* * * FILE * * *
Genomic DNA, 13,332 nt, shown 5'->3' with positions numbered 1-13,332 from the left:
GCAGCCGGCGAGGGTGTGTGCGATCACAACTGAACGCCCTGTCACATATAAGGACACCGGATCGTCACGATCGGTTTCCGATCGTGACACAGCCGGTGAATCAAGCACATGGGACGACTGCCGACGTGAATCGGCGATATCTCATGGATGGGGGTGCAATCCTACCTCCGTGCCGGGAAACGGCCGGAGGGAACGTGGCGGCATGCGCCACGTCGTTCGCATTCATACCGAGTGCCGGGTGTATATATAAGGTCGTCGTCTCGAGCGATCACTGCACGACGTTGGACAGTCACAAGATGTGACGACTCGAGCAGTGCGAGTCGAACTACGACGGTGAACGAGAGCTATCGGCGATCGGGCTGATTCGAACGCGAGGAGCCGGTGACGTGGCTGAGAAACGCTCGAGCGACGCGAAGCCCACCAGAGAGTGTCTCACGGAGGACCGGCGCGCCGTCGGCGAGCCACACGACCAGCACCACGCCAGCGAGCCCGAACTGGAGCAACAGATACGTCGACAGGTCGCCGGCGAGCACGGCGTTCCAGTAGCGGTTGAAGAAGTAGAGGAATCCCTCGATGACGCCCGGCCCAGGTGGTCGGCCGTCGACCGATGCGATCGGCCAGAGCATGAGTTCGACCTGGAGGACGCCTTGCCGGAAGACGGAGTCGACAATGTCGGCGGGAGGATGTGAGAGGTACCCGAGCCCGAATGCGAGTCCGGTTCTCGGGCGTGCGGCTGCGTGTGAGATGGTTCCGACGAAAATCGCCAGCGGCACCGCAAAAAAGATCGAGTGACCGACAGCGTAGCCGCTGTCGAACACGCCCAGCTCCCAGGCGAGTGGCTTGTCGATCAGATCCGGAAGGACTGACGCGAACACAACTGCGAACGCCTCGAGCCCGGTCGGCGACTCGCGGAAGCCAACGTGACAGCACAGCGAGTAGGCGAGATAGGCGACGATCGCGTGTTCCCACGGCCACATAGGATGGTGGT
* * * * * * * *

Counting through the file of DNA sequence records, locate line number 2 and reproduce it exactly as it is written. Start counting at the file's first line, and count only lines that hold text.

GCAGCCGGCGAGGGTGTGTGCGATCACAACTGAACGCCCTGTCACATATAAGGACACCGGATCGTCACGATCGGTTTCCGATCGTGACACAGCCGGTGAATCAAGCACATGGGACGACTGCCGACGTGAATCGGCGATATCTCATGGATGGGGGTGCAATCCTACCTCCGTGCCGGGAAACGGCCGGAGGGAACGTGGCGGCATGCGCCACGTCGTTCGCATTCATACCGAGTGCCGGGTGTATATATAAGGTCGTCGTCTCGAGCGATCACTGCACGACGTTGGACAGTCACAAGATGTGACGACTCGAGCAGTGCGAGTCGAACTACGACGGTGAACGAGAGCTATCGGCGATCGGGCTGATTCGAACGCGAGGAGCCGGTGACGTGGCTGAGAAACGCTCGAGCGACGCGAAGCCCACCAGAGAGTGTCTCACGGAGGACCGGCGCGCCGTCGGCGAGCCACACGACCAGCACCACGCCAGCGAGCCCGAACTGGAGCAACAGATACGTCGACAGGTCGCCGGCGAGCACGGCGTTCCAGTAGCGGTTGAAGAAGTAGAGGAATCCCTCGATGACGCCCGGCCCAGGTGGTCGGCCGTCGACCGATGCGATCGGCCAGAGCATGAGTTCGACCTGGAGGACGCCTTGCCGGAAGACGGAGTCGACAATGTCGGCGGGAGGATGTGAGAGGTACCCGAGCCCGAATGCGAGTCCGGTTCTCGGGCGTGCGGCTGCGTGTGAGATGGTTCCGACGAAAATCGCCAGCGGCACCGCAAAAAAGATCGAGTGACCGACAGCGTAGCCGCTGTCGAACACGCCCAGCTCCCAGGCGAGTGGCTTGTCGATCAGATCCGGAAGGACTGACGCGAACACAACTGCGAACGCCTCGAGCCCGGTCGGCGACTCGCGGAAGCCAACGTGACAGCACAGCGAGTAGGCGAGATAGGCGACGATCGCGTGTTCCCACGGCCACATAGGATGGTGGT